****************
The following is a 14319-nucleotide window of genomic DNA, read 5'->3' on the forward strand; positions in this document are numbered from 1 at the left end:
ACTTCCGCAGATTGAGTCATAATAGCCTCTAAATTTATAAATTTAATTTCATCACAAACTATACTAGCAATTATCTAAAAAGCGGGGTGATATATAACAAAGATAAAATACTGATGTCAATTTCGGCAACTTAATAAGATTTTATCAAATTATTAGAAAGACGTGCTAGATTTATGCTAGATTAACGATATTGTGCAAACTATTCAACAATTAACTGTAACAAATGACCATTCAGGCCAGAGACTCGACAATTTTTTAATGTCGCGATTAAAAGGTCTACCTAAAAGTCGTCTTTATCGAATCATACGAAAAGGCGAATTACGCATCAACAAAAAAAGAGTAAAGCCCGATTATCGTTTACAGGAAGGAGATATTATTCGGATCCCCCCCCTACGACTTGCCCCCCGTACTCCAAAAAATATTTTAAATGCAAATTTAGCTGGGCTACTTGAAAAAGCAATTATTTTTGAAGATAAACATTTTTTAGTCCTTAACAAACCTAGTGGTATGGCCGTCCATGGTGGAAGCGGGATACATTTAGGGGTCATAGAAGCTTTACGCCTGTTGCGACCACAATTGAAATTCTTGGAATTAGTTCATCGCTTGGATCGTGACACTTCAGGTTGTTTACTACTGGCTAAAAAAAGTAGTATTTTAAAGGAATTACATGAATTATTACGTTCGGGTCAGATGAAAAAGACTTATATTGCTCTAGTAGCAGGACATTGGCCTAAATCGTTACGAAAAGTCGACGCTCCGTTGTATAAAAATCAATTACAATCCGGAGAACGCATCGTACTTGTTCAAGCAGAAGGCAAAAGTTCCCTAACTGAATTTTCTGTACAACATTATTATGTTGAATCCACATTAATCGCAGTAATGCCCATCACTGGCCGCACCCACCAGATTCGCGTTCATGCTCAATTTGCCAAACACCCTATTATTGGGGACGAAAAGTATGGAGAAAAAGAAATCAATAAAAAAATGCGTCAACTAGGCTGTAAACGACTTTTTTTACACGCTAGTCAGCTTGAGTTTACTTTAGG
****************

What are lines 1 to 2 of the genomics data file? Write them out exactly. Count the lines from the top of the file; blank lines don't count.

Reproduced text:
The following is a 14319-nucleotide window of genomic DNA, read 5'->3' on the forward strand; positions in this document are numbered from 1 at the left end:
ACTTCCGCAGATTGAGTCATAATAGCCTCTAAATTTATAAATTTAATTTCATCACAAACTATACTAGCAATTATCTAAAAAGCGGGGTGATATATAACAAAGATAAAATACTGATGTCAATTTCGGCAACTTAATAAGATTTTATCAAATTATTAGAAAGACGTGCTAGATTTATGCTAGATTAACGATATTGTGCAAACTATTCAACAATTAACTGTAACAAATGACCATTCAGGCCAGAGACTCGACAATTTTTTAATGTCGCGATTAAAAGGTCTACCTAAAAGTCGTCTTTATCGAATCATACGAAAAGGCGAATTACGCATCAACAAAAAAAGAGTAAAGCCCGATTATCGTTTACAGGAAGGAGATATTATTCGGATCCCCCCCCTACGACTTGCCCCCCGTACTCCAAAAAATATTTTAAATGCAAATTTAGCTGGGCTACTTGAAAAAGCAATTATTTTTGAAGATAAACATTTTTTAGTCCTTAACAAACCTAGTGGTATGGCCGTCCATGGTGGAAGCGGGATACATTTAGGGGTCATAGAAGCTTTACGCCTGTTGCGACCACAATTGAAATTCTTGGAATTAGTTCATCGCTTGGATCGTGACACTTCAGGTTGTTTACTACTGGCTAAAAAAAGTAGTATTTTAAAGGAATTACATGAATTATTACGTTCGGGTCAGATGAAAAAGACTTATATTGCTCTAGTAGCAGGACATTGGCCTAAATCGTTACGAAAAGTCGACGCTCCGTTGTATAAAAATCAATTACAATCCGGAGAACGCATCGTACTTGTTCAAGCAGAAGGCAAAAGTTCCCTAACTGAATTTTCTGTACAACATTATTATGTTGAATCCACATTAATCGCAGTAATGCCCATCACTGGCCGCACCCACCAGATTCGCGTTCATGCTCAATTTGCCAAACACCCTATTATTGGGGACGAAAAGTATGGAGAAAAAGAAATCAATAAAAAAATGCGTCAACTAGGCTGTAAACGACTTTTTTTACACGCTAGTCAGCTTGAGTTTACTTTAGG